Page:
- England’s World Cup campaign could give a major boost to the British economy.
- That’s because when the team is playing, Brits spend on food, drinks and electronic goods.
- UK growth has been sclerotic since the Brexit vote in June 2016, and the World Cup could help it get back on track.
- “Without wishing to tempt fate, England’s recent sporting success on the football field (and cricket pitch) has probably added to that feel-good factor among England-supporting consumers,” Bank of England chief economist Andy Haldane said in a speech this week.
It’s coming home.
Three words that since England’s impressive victory over Panama last weekend have filled the streets of the UK, appeared in thousands of tweets and Facebook statuses, as people all over the country start to genuinely believe that 2018 could by the year the Three Lions break their 52-year World Cup losing streak.
Obviously, England winning the World Cup would be a brilliant achievement in isolation, putting to bed decades of jokes and generally imbuing Britain with a sense of sporting pride not seen since the 2012 Olympics.
There’s another reason, however, to hope that Gareth Southgate’s boys bring back the trophy – the economy.
In the two years since Britain voted to leave the European Union, the country’s economy has undoubtedly suffered. First, the pound dropped sharply, pushing inflation up. In tandem with stagnant wage growth, this created a scenario where British workers were seeing their take home pay decreasing.
That lowered the amount Brits were willing to spend, denting both consumer confidence and retail sales. As sales fell, the wider economy stuttered, and growth stalled.
Growth slowed so much that initial estimates for the first quarter of 2018 showed the UK economy increasing in size by just 0.1% – a practically glacial pace.
As it turns out, things weren’t quite that bad, with data released on Friday showing that growth was actually 0.2% during the first three months of the year – despite a major slowdown for the several weeks in which snow blighted the UK.
Things could improve in the second and third quarter of the year, and amazingly the World Cup should be at least partially the reason why.
The improving economic picture is one reason that three members of the Bank of England’s Monetary Policy Committee – the body responsible for setting interest rates in the UK – voted to raise rates at its June meeting last week.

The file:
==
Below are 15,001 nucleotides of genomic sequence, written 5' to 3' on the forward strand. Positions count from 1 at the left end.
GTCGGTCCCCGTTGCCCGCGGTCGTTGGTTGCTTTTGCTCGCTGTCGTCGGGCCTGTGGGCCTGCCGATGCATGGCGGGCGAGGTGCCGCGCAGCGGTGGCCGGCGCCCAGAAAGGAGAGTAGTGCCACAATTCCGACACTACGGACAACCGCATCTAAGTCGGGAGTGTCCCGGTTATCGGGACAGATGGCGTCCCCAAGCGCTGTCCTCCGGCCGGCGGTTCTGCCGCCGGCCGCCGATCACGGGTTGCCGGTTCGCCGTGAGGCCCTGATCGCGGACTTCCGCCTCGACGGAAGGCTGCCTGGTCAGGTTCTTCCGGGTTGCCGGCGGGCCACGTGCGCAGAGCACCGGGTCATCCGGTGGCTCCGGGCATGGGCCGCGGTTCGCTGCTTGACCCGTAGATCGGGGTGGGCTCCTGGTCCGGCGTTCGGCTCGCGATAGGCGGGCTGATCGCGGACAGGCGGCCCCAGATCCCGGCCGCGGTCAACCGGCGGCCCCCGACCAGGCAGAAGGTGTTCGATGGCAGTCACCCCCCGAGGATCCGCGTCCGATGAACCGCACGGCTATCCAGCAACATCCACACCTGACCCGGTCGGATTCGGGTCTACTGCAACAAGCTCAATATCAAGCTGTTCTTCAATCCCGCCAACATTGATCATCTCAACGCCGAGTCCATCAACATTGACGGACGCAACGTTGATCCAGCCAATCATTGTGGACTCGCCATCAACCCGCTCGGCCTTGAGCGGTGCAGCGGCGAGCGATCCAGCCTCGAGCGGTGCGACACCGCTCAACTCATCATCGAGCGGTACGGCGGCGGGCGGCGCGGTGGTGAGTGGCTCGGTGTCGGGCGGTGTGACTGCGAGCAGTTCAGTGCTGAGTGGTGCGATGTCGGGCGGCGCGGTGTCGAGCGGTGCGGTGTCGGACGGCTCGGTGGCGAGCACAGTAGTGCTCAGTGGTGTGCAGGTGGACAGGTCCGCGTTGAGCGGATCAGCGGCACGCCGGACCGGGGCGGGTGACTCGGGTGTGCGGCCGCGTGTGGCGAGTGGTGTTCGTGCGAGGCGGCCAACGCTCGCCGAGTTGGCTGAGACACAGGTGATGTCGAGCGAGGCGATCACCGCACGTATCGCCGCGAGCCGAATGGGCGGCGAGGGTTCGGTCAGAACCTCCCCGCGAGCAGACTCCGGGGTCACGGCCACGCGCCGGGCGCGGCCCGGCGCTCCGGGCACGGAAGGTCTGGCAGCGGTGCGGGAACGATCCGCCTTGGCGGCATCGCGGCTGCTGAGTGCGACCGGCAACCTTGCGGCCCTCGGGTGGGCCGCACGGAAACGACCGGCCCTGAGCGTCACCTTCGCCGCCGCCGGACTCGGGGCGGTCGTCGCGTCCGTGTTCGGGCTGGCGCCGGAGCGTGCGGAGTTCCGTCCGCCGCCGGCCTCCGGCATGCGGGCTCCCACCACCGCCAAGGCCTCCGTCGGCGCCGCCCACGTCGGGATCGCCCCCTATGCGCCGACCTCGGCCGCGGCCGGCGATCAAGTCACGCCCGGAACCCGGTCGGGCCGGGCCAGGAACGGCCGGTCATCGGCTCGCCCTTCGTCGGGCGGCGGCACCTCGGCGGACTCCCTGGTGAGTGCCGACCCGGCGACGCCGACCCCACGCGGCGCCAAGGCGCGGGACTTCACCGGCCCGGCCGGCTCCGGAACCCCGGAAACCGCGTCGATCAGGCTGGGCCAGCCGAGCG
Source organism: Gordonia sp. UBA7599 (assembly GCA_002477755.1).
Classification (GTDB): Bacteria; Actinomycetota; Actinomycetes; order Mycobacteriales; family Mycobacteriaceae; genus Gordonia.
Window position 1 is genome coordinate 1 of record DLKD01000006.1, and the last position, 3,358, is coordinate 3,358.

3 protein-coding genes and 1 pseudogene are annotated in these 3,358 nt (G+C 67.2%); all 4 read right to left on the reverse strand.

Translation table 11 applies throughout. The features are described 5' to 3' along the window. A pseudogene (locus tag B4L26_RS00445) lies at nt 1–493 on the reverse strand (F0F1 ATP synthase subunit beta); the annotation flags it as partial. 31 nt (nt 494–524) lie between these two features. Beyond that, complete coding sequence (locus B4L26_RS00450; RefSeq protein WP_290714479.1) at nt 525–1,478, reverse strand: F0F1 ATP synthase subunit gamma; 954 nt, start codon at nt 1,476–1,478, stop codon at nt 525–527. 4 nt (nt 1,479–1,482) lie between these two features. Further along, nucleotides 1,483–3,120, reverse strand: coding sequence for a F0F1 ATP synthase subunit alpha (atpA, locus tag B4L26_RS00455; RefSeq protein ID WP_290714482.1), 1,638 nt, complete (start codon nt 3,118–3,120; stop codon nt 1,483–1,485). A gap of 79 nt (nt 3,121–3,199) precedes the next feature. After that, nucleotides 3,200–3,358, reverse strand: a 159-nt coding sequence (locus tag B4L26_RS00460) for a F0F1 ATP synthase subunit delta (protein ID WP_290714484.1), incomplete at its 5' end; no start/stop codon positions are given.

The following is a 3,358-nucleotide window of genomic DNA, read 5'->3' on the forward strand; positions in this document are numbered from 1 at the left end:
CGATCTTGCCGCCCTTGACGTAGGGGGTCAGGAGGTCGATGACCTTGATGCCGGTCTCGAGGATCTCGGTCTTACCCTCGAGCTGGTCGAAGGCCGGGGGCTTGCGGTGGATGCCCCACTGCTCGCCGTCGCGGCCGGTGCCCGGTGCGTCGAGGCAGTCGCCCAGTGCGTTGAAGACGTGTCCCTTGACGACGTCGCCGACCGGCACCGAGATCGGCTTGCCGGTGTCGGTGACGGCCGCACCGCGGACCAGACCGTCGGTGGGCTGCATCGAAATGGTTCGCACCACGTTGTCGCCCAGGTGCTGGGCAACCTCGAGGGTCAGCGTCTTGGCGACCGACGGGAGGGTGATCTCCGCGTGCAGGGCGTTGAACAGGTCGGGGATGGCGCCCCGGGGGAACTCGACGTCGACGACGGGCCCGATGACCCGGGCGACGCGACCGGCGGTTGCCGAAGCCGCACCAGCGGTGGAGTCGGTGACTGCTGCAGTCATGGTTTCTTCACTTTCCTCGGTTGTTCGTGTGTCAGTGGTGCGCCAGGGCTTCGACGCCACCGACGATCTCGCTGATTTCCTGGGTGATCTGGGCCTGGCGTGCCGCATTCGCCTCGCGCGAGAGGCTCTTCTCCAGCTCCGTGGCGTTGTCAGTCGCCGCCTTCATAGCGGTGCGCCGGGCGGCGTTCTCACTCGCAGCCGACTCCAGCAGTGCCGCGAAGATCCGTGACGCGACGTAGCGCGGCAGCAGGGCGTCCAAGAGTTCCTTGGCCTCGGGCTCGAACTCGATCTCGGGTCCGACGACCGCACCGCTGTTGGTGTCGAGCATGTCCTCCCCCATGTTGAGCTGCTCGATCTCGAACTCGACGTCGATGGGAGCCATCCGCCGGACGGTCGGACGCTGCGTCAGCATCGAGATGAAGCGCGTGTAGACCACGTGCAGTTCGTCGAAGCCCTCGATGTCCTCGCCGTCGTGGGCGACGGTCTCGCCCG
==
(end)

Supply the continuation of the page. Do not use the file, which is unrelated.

Andy Haldane, one of those three, put at least part of his vote down to what’s going on in the World Cup in a speech on Thursday.
“Without wishing to tempt fate, England’s recent sporting success on the football field (and cricket pitch) has probably added to that feel-good factor among England-supporting consumers,” Haldane told the Academy of Social Sciences.
“The ‘smile count’ on my recent visits to Wales and Scotland was also as high as I can remember, although I suspect that may have been the weather rather than the football.”
The argument is simple, when England play well in the World Cup, England supporters are happier and are more inclined to spend on non-essential items. Given that England makes up 85% of the UK’s population, this is bound to have a positive economic impact.
Furthermore, when the World Cup in general is happening, Brits are more likely to host parties and barbecues, spending significantly more on groceries than they otherwise would do. People are, of course, more likely to go to the pub and buy drinks. Britain is generally a consumer powered economy, so when people are buying, growth accelerates.
A survey from the Bank of England earlier in the week seemed to confirm this thinking.
“Among the factors likely to affect consumer sales volumes over the next 12 months, the World Cup was expected to give a positive sales boost, for example in sales of electronics and alcoholic drinks,” the bank’s monthly agents’ survey said.
In theory, the World Cup boost to the economy should continue regardless of whether or not England progress further, but likely at a much diminished rate.
England may have lost its game against Belgium on Thursday, but the side still progressed to the last 16 of the competition, and will play Colombia on Tuesday with a place in the quarter finals at stake.
If the team wins that game, Sweden or Switzerland, and a big boost to growth, awaits.
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